5. ENGAGE CITIZENS: Citizens should be encouraged to co-create data collaboratives for well-defined and documented public interest purposes of their own choice. To enable this, governments and corporations should promote user-friendly crowdsourcing and data donation mechanisms. These mechanisms should clearly articulate to citizens how their data will be responsibly used, re-used, and protected. In general, efforts should be made to make more transparent to citizens what the benefits of data collaboration could be for them personally, and for society at large.

6. UNLOCK FUNDS: Funding from a variety of sources, including crowdfunding, should be unlocked and sustained without the use of heavy-handed procurement. Funders should support data systems and infrastructure with an eye toward future crises as well as current challenges. A system of pre-qualified recipients should be established to facilitate rapid access to funds and other resources during the early stages of a crisis. Other incentives for data collaboration should also be established, including public recognition of private companies and civil organisations that engage in data collaboratives, so that they may be eligible for funds. In addition, existing schemes that exist to incentivize or encourage data collaboration should take societal priorities into account when making decisions on how to allocate funds.

7. PROMOTE TECHNOLOGICAL INNOVATION: For all the progress in data methods and new hardware and software, technology continues to be something of a bottleneck. With the support of governments and foundations, data scientists and researchers should co-design and co-develop technologies that can help implement data collaboration at scale, in a responsible and sustainable way. This collaborative research should be as transparent and interdisciplinary as possible, and could focus initially on core needs such as privacy-preserving technologies, security technologies, and access-control technologies.

One overarching component of our framework is essential to emphasize, and applies to all of the above action items. Sharing is not, and cannot become, a pretext for privacy violations or erosions. Reuse must only take place on aggregated and anonymized data within the confines of a strict set of rules that ensure privacy. Societal benefits cannot come at the cost of individual rights (or else they are no benefits at all). As explained above, data stewards will play an important role in ensuring these protections. Working with other internal and external stakeholders, they can ensure privacy protections, and that the potential of personal data to solve public problems is never used as justification for the limitation of individual liberties.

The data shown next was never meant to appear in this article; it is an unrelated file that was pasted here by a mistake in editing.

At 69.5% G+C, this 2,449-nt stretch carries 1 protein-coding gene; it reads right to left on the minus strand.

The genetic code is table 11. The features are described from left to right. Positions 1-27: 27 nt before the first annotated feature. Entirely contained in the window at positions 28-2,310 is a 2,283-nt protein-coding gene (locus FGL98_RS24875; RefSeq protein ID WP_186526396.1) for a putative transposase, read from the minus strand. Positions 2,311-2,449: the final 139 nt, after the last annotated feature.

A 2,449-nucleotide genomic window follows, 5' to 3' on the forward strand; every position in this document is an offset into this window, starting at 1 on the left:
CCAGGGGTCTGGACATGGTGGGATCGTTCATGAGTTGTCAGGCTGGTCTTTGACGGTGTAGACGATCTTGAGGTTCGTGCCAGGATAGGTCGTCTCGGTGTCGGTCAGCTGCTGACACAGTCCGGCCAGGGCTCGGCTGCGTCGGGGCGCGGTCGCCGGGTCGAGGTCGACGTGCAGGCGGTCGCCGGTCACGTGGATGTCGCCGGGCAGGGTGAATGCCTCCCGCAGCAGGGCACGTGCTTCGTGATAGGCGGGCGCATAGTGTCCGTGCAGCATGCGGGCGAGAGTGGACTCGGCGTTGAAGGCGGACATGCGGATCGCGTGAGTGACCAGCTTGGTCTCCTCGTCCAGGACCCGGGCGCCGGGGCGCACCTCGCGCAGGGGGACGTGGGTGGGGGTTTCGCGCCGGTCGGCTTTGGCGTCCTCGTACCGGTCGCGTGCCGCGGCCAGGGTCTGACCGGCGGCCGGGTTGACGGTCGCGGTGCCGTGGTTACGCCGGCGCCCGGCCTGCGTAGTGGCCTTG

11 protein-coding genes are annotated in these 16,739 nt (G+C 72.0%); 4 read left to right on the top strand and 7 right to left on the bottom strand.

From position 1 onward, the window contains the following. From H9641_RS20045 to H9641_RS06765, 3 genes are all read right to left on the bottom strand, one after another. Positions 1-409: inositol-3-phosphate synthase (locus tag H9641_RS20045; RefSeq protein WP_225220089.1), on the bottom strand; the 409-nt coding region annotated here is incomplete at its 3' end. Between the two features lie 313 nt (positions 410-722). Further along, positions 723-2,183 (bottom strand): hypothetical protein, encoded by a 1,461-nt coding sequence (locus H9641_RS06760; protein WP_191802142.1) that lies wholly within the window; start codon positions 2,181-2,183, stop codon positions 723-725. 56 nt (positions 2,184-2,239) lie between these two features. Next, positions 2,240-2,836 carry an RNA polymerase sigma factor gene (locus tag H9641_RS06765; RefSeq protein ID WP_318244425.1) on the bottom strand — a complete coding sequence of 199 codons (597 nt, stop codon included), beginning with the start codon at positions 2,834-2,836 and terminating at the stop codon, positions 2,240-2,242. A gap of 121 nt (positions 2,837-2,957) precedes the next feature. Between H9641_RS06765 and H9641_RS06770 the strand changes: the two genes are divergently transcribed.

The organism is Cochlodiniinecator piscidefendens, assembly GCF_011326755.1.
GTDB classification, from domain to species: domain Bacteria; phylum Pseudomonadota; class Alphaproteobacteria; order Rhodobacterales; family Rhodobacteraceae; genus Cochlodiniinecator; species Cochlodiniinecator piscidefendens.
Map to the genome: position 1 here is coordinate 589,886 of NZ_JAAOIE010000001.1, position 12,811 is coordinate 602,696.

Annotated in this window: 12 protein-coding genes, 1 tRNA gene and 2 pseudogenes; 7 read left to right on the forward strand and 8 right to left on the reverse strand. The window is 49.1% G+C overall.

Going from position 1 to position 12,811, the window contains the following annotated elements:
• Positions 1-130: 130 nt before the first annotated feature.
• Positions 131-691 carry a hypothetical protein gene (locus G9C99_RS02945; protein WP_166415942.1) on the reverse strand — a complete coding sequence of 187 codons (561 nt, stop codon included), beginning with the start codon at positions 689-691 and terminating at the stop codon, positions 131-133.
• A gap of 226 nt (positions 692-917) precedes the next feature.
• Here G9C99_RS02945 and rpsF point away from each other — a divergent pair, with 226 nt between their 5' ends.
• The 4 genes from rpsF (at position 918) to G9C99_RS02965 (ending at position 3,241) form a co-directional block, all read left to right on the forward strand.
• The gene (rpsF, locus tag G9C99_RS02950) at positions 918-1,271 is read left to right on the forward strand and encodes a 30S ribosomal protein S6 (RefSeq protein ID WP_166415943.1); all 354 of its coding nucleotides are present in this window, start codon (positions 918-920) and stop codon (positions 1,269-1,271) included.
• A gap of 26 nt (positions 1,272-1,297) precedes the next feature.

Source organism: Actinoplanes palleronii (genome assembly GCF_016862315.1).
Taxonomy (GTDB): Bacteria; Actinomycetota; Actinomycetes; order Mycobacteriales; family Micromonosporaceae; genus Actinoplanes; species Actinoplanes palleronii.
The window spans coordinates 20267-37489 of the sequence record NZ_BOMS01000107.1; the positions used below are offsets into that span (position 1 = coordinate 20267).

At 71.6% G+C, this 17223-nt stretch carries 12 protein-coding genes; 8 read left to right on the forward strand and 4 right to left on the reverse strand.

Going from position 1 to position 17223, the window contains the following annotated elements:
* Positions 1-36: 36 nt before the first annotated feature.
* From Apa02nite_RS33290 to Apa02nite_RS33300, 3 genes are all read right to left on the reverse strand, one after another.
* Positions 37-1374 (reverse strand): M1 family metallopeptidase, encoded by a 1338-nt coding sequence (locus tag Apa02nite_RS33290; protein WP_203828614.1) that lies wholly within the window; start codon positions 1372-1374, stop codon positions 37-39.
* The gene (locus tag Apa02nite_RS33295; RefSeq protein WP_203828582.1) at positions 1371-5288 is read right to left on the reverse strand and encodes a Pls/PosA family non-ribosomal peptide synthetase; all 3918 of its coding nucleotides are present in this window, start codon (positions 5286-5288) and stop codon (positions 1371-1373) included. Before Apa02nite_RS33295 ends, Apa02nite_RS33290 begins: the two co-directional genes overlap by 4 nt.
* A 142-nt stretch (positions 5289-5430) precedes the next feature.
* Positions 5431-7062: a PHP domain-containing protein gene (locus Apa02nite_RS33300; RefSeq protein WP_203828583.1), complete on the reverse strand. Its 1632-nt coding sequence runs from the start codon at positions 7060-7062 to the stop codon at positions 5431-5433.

Conclusion

Needless to say, these seven steps are not silver bullets. They will not, on their own, eliminate existing roadblocks to data collaboration. They will also not single-handedly allow us to overcome the global pandemic the world now confronts, but this is a long, hard-fought battle, and every inch counts.

Data can be a potent weapon, especially when it is re-used responsibly across actors and sectors. The recommendations we outline here represent an important first step toward unleashing that potential. At The GovLab, we plan to continue our research — in collaboration with our many partners, including the 300 individuals that have signed our Call for Action from around the world — toward identifying legitimate and effective ways to implement the above steps.

The above article is based upon a Call For Action: Toward Building The Data Infrastructure And Ecosystem We Need To Tackle Pandemics And Other Dynamic Societal And Environmental Threats. It has received almost 300 signatories.

The author would like to thank all signatories and in particular Ciro Cattuto and Richard Benjamins for their leadership and support in the initiation of the call; and Andrew Young, Andrew J. Zahuranec and Michelle Winowatan, all at The GovLab, for their research support.

Stefaan G. Verhulst is Co-Founder and Chief Research and Development Officer at The GovLab, and an Editor-in-Chief of the open access journal Data & Policy published by Cambridge University Press. For more information about to contribute to Data & Policy, read here.

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Data & Policy Blog

Data & Policy Blog

Blog for Data & Policy, an open access journal at CUP (cambridge.org/dap). Eds: Zeynep Engin (Turing), Jon Crowcroft (Cambridge) and Stefaan Verhulst (GovLab)